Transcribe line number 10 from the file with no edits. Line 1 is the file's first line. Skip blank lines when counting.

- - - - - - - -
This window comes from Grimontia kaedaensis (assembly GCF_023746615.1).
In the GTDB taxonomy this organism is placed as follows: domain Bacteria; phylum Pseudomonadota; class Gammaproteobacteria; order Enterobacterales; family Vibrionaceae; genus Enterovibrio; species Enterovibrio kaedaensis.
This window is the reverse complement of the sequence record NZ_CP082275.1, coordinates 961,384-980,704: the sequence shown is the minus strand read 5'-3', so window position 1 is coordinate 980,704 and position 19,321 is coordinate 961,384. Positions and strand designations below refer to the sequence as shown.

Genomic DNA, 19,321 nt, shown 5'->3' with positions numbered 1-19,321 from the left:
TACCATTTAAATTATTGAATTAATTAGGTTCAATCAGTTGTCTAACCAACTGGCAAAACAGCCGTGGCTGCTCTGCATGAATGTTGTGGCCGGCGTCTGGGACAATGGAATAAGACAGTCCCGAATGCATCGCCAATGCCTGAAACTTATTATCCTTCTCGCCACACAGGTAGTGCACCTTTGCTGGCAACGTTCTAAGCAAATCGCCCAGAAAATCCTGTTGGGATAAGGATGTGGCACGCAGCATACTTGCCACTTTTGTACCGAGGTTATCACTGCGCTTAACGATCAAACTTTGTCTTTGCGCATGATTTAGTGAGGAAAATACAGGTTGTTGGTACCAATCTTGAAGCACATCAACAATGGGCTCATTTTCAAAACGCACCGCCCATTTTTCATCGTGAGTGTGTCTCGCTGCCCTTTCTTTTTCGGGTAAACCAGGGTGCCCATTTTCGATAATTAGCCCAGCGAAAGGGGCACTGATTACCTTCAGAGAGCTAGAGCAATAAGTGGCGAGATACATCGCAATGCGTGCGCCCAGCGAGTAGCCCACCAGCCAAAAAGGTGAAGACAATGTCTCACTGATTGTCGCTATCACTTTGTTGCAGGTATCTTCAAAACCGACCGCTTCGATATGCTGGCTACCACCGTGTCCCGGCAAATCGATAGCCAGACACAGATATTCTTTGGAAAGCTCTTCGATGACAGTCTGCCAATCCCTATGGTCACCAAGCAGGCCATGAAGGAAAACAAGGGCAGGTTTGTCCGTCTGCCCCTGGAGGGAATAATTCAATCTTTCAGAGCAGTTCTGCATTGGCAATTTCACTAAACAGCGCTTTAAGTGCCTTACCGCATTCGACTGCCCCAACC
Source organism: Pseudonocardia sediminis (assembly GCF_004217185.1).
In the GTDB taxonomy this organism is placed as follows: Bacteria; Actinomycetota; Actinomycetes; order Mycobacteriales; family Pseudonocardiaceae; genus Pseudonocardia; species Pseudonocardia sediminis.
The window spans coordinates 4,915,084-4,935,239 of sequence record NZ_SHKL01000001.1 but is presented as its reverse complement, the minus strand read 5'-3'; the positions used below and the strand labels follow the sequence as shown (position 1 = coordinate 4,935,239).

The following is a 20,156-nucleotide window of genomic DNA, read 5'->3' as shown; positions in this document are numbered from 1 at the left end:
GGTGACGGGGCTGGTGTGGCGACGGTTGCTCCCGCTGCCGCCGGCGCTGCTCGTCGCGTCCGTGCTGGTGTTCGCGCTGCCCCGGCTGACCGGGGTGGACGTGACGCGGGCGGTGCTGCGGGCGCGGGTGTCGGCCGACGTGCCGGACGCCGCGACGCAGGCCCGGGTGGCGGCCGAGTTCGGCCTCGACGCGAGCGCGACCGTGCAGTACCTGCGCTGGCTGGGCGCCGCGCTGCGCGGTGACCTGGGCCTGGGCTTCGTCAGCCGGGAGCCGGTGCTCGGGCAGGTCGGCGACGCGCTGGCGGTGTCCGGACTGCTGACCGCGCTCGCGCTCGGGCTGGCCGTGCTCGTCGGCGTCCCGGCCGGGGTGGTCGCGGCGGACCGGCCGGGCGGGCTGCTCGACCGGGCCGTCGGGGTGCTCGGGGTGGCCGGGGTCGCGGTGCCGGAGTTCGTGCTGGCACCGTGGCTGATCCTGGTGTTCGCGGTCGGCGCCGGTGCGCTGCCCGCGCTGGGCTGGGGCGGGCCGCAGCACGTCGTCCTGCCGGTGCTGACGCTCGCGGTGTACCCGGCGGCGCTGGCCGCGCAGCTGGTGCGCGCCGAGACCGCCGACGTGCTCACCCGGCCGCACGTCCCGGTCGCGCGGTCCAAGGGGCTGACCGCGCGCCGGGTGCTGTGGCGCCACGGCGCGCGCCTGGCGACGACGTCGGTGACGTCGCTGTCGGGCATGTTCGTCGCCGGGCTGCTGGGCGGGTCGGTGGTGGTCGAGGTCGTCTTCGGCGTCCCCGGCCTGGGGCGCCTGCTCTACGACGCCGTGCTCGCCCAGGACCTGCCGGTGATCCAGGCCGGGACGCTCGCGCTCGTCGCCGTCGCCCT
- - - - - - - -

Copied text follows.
GGTGACGGGGCTGGTGTGGCGACGGTTGCTCCCGCTGCCGCCGGCGCTGCTCGTCGCGTCCGTGCTGGTGTTCGCGCTGCCCCGGCTGACCGGGGTGGACGTGACGCGGGCGGTGCTGCGGGCGCGGGTGTCGGCCGACGTGCCGGACGCCGCGACGCAGGCCCGGGTGGCGGCCGAGTTCGGCCTCGACGCGAGCGCGACCGTGCAGTACCTGCGCTGGCTGGGCGCCGCGCTGCGCGGTGACCTGGGCCTGGGCTTCGTCAGCCGGGAGCCGGTGCTCGGGCAGGTCGGCGACGCGCTGGCGGTGTCCGGACTGCTGACCGCGCTCGCGCTCGGGCTGGCCGTGCTCGTCGGCGTCCCGGCCGGGGTGGTCGCGGCGGACCGGCCGGGCGGGCTGCTCGACCGGGCCGTCGGGGTGCTCGGGGTGGCCGGGGTCGCGGTGCCGGAGTTCGTGCTGGCACCGTGGCTGATCCTGGTGTTCGCGGTCGGCGCCGGTGCGCTGCCCGCGCTGGGCTGGGGCGGGCCGCAGCACGTCGTCCTGCCGGTGCTGACGCTCGCGGTGTACCCGGCGGCGCTGGCCGCGCAGCTGGTGCGCGCCGAGACCGCCGACGTGCTCACCCGGCCGCACGTCCCGGTCGCGCGGTCCAAGGGGCTGACCGCGCGCCGGGTGCTGTGGCGCCACGGCGCGCGCCTGGCGACGACGTCGGTGACGTCGCTGTCGGGCATGTTCGTCGCCGGGCTGCTGGGCGGGTCGGTGGTGGTCGAGGTCGTCTTCGGCGTCCCCGGCCTGGGGCGCCTGCTCTACGACGCCGTGCTCGCCCAGGACCTGCCGGTGATCCAGGCCGGGACGCTCGCGCTCGTCGCCGTCGCCCT